In the last For months, Ardern came under increased pressure from opposition politicians and critics to defend the strength of New Zealand's relations with China.

Ardern had to deny that China deliberately filed for visa procedures for New Zealand diplomats and postponed officials' travel to Beijing [19659012] In the same month, local media reported that an Air New Zealand flight to Shanghai was mysteriously forced to return to Auckland when it found out that the paperwork was related to the disputed island of Taiwan.

At that time, Ardern contested that it is a "relationship problem" with China, instead it is an administrative error.

But the versc Shooting of a major Chinese-New Zealand tourism event in the same month – Ardern has made this lead to a schedule that also contributed to the speculation on a crack.

Ardern's journey also comes at a sensitive time for New Zealand, just two weeks after the terrorist attack on two mosques in Christchurch in which 50 people died. She even said that she would shorten her trip to China, as it did not seem "appropriate" to be abroad at such a time.

Following global praise for their handling of the tragedy, the New Zealand leader has gone down in pressure from the human rights group to raise the issue of China's crackdown on Uyghur Muslims with Xi. According to reports from the US government, up to two million Uighurs have reportedly been detained in detention centers in the western region of Xinjiang.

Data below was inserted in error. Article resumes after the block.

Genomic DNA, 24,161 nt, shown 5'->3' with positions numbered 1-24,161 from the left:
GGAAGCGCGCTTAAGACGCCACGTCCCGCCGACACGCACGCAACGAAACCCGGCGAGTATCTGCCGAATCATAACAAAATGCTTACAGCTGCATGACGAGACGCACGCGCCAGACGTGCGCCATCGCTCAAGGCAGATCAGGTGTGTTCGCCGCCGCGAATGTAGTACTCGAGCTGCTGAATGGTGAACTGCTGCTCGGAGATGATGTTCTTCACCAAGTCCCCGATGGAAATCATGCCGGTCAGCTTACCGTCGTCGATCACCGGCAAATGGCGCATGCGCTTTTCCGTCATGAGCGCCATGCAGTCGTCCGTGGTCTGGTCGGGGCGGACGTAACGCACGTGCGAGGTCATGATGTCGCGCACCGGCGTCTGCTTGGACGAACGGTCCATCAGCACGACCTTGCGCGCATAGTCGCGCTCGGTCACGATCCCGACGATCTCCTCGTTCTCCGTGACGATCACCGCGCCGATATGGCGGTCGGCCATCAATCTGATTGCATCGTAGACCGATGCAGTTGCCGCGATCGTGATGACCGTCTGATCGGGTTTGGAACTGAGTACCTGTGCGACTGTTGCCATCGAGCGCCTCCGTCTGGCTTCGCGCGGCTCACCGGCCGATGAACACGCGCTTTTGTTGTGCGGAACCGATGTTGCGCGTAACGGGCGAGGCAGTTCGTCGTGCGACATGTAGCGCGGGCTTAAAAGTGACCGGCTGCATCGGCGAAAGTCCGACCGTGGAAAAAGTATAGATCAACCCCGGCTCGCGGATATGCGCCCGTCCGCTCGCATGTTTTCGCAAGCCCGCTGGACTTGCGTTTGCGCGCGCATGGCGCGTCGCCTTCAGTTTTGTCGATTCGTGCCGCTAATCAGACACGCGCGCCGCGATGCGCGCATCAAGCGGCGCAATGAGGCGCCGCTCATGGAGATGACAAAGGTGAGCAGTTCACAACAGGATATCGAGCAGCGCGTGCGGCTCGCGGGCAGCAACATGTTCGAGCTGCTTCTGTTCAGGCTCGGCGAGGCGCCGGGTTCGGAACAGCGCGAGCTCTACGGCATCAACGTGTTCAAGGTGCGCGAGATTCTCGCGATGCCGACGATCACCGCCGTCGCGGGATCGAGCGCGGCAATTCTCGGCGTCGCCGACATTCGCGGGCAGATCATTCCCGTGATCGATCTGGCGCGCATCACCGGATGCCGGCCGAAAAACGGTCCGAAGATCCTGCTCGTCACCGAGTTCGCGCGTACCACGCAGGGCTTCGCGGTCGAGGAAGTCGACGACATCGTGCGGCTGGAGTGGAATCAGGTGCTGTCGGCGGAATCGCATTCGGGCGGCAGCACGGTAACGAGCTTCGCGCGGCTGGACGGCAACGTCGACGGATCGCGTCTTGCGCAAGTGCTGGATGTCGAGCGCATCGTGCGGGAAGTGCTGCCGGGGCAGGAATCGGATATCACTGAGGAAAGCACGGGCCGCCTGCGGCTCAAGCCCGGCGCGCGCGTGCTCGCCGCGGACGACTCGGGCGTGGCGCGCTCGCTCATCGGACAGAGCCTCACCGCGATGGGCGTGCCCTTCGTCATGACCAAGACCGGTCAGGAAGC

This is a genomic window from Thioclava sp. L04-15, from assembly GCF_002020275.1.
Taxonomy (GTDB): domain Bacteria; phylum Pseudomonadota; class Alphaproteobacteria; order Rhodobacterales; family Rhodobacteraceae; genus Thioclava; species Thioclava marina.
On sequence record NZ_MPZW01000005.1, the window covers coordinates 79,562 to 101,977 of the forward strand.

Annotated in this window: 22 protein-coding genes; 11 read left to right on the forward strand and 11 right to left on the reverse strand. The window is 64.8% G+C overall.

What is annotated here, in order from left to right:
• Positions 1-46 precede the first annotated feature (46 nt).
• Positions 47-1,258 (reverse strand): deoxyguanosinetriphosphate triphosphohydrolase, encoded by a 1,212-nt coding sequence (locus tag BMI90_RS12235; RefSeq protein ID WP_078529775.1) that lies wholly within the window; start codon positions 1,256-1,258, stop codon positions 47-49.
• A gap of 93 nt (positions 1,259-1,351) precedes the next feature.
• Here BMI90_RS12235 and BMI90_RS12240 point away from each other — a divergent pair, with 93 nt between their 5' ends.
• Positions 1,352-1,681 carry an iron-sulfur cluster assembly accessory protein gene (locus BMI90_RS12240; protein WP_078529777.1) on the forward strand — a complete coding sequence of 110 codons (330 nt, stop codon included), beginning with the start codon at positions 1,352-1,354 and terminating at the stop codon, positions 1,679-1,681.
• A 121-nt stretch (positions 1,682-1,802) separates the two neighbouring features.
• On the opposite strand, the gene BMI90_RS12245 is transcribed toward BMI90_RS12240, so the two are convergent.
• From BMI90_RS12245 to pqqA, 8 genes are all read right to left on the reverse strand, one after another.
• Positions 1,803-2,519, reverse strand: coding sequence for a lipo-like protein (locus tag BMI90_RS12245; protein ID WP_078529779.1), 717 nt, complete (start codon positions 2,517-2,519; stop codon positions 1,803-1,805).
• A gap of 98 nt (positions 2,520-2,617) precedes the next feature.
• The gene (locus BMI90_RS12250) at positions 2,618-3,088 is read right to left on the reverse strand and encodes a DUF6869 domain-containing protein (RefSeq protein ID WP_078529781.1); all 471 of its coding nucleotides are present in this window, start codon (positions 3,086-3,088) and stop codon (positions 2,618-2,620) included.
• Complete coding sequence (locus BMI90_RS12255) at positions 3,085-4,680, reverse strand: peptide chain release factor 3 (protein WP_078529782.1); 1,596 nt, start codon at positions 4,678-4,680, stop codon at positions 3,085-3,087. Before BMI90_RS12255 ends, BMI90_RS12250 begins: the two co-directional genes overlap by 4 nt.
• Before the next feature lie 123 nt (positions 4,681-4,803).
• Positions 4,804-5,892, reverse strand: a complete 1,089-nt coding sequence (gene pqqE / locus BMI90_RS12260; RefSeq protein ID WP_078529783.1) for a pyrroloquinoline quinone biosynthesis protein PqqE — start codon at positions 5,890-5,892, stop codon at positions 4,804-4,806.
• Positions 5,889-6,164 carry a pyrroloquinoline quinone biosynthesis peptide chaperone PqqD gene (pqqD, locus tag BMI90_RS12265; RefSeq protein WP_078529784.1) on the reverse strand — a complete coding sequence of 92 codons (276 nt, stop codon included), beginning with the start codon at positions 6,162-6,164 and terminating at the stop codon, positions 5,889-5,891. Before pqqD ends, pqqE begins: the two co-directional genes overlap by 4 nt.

"Since I've already raised it, that should give a clue," she told reporters this week.

Prior to their trip, a spokesman for the Prime Minister again denied that she was concerned that the relationship with China was deteriorating under her leadership. "China is one of our most important and far-reaching relationships, and our relationship is mature and resilient," the spokesman said.

The Chinese researcher Young agreed to the official line.

"I think if the relationship really worsens this way, it would be much clearer, I think China would be much more explicit in the message" I wanted to send a message, "he said.

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Wider tribes

The Pacific Rim – one A region where New Zealand has been playing a significant role for a long time, a new battlefield of influence is increasingly evolving.

China has promised billions of dollars in aid and support in the region and could go through Australia if it comes through as the largest donor for the pacific states.
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New Zealand has also ramped up its spending. Last year, the government announced that it would increase aid to the region by $ 714 million (US $ 484 million) as part of its "Pacific Reset" strategy – a move claimed by commentators, at least in part driven by China's growing influence in the region.
"We have caught up with New Zealand's diminishing influence in the Pacific, and we are determined to take back our approach to working with the Pacific," Deputy Prime Minister Winston Peters said in June last year.

Despite the many points of friction, Stephen Jacobi, the director of the New Zealand China Council, is not panic-stricken. Instead, Jacobi said, the biggest fear is that the tiny New Zealand will become irrelevant.

"The reality is that we are a small country and the Chinese do not think every day about how to do beautiful things for New Zealand," he said. "That means we have to be careful how we do things – but we'll never agree with China on everything."